Page:Personal Recollections of Joan of Arc.djvu/201

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her from an all too early grave, and her city from destruction. And when the sad pursuing constellations came to know and realize the bitter sorrow that was come upon them—note this idea—their hearts broke and their tears gushed forth, filling the vault of heaven with a fiery splendor, for those tears were falling stars. It was a rash idea, but beautiful; beautiful and pathetic; wonderfully pathetic, the way I had it, with the rhyme and all to help. At the end of each verse there was a two-line refrain pitying the poor earthly lover separated so far, and perhaps forever, from her he loved so well, and growing always paler and weaker and thinner in his agony as he neared the cruel grave—the most touching thing—even the boys themselves could hardly keep back their tears, the way Noël said those lines. There were eight four-line stanzas in the first end of the poem—the end about the rose, the horticultural end, as you may say, if that is not too large a name for such a little poem—and eight in the astronomical end—sixteen stanzas altogether, and I could have made it a hundred and fifty if I had wanted to, I was so inspired and so all swelled up with beautiful thoughts and fancies; but that would have been too many to sing or recite before a company that way, whereas sixteen was just right, and could be done over again if desired.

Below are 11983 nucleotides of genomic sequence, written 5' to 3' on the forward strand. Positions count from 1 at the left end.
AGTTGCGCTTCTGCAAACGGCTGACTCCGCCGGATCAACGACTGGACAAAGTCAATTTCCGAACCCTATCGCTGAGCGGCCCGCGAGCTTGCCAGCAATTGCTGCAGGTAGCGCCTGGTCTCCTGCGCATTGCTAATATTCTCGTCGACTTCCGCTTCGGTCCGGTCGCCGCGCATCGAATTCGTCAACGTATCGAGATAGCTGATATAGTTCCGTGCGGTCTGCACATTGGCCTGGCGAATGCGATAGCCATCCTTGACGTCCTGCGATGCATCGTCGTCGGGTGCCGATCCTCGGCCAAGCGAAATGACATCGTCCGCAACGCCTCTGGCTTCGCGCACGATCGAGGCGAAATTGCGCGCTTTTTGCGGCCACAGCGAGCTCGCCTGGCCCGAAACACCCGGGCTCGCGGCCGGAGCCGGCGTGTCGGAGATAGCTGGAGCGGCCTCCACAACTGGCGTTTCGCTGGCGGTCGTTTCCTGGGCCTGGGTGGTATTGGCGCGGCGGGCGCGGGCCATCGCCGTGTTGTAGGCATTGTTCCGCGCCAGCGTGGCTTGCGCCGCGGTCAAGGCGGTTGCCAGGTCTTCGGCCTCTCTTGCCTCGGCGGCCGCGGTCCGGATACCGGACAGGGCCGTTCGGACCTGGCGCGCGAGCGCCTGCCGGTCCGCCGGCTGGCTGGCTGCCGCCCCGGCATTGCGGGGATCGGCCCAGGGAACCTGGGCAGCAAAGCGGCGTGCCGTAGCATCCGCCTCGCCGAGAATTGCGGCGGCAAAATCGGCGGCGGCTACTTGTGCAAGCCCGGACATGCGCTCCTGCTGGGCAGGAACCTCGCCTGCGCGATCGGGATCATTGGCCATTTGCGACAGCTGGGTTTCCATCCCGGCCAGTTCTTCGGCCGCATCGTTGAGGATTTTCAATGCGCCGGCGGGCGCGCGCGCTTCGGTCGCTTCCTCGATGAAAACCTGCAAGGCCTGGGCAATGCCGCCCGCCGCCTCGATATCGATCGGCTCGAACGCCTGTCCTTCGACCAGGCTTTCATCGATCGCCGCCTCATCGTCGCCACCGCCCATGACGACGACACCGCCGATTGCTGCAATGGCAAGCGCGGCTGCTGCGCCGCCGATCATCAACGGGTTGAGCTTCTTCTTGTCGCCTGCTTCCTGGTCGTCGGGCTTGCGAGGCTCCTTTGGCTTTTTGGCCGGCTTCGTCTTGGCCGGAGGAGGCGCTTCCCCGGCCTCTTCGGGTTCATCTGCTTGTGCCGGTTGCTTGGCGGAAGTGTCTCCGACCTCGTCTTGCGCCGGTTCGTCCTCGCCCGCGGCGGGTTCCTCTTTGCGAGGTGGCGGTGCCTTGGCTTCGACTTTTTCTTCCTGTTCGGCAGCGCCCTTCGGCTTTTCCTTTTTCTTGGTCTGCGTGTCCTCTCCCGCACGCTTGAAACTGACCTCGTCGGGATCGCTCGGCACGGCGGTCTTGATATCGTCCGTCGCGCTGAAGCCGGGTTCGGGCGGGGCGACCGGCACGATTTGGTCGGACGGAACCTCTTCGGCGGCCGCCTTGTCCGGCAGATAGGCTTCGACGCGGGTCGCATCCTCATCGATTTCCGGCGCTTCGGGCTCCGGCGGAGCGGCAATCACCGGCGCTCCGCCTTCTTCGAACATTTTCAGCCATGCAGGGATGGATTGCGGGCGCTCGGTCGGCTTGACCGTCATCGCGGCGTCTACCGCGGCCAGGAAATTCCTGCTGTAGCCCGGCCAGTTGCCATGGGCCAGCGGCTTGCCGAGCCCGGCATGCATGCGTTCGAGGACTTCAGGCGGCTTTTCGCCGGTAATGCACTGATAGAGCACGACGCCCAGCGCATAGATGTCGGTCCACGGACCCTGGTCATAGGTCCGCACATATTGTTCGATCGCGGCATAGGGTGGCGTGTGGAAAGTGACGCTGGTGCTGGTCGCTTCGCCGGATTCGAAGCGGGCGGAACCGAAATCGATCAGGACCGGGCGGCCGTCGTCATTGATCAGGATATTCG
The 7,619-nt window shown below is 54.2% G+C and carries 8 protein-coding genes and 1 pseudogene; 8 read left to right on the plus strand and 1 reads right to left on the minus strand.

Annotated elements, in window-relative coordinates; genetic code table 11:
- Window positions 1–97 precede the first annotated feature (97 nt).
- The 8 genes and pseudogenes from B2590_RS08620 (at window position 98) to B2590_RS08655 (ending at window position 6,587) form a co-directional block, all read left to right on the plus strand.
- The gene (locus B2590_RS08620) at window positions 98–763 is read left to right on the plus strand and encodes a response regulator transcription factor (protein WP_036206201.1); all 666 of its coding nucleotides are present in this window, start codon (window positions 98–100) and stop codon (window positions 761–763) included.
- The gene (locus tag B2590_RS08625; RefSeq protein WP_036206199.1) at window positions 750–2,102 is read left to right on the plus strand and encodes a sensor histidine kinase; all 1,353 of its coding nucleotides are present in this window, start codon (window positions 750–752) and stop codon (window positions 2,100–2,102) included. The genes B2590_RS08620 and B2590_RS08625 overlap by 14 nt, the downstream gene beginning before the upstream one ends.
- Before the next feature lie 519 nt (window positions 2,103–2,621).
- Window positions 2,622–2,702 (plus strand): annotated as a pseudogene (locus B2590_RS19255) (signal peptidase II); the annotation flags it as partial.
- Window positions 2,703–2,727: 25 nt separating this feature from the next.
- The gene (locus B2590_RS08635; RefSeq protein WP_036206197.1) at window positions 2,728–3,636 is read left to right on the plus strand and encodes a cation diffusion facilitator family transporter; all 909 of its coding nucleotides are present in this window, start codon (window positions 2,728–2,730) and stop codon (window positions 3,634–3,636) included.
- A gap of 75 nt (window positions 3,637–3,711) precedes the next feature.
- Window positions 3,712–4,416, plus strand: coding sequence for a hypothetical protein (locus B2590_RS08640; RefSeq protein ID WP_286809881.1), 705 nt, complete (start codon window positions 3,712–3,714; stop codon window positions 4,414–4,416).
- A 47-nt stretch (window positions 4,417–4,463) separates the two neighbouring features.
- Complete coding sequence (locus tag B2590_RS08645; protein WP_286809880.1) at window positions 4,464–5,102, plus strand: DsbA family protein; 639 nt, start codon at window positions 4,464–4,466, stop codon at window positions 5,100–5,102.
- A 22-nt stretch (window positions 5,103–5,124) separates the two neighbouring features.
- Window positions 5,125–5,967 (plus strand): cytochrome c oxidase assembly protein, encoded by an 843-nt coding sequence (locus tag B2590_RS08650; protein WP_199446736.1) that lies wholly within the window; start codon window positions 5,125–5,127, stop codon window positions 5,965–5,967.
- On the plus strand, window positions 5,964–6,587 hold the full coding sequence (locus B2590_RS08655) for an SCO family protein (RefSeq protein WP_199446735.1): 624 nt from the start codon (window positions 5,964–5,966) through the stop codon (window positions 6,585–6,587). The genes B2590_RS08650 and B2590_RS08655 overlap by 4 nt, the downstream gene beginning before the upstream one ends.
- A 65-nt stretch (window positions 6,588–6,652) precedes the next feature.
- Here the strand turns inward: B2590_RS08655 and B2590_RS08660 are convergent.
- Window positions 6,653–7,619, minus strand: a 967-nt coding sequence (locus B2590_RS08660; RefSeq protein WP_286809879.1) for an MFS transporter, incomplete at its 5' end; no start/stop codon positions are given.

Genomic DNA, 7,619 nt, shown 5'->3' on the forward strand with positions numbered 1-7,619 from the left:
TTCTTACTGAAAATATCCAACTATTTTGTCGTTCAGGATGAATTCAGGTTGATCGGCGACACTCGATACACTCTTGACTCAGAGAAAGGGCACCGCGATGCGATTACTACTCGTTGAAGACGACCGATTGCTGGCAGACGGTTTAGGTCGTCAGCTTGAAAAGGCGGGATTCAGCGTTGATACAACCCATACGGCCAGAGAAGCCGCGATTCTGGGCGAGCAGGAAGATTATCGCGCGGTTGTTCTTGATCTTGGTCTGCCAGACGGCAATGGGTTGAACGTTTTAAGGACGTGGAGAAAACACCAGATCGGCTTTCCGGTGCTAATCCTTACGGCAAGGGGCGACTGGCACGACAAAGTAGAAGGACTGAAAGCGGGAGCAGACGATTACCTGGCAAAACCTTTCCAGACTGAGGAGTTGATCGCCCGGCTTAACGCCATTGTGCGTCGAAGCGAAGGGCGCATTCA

The boys were amazed that I could make such a poem as that out of my own head, and so was I, of course, it being as much a surprise to me as it could be to anybody, for I did not know that it was in me. If any had asked me a single day before if it was in me, I should have told them frankly no, it was not.

That is the way with us; we may go on half of our life not knowing such a thing is in us, when in reality it was there all the time, and all we needed was something to turn up that would call for it. Indeed, it was always so without family. My grandfather had a cancer, and they never knew what was the matter with him till he died, and he didn't know himself. It is wonderful how gifts and diseases can be concealed in that way. All that was necessary in my case was for this lovely and in-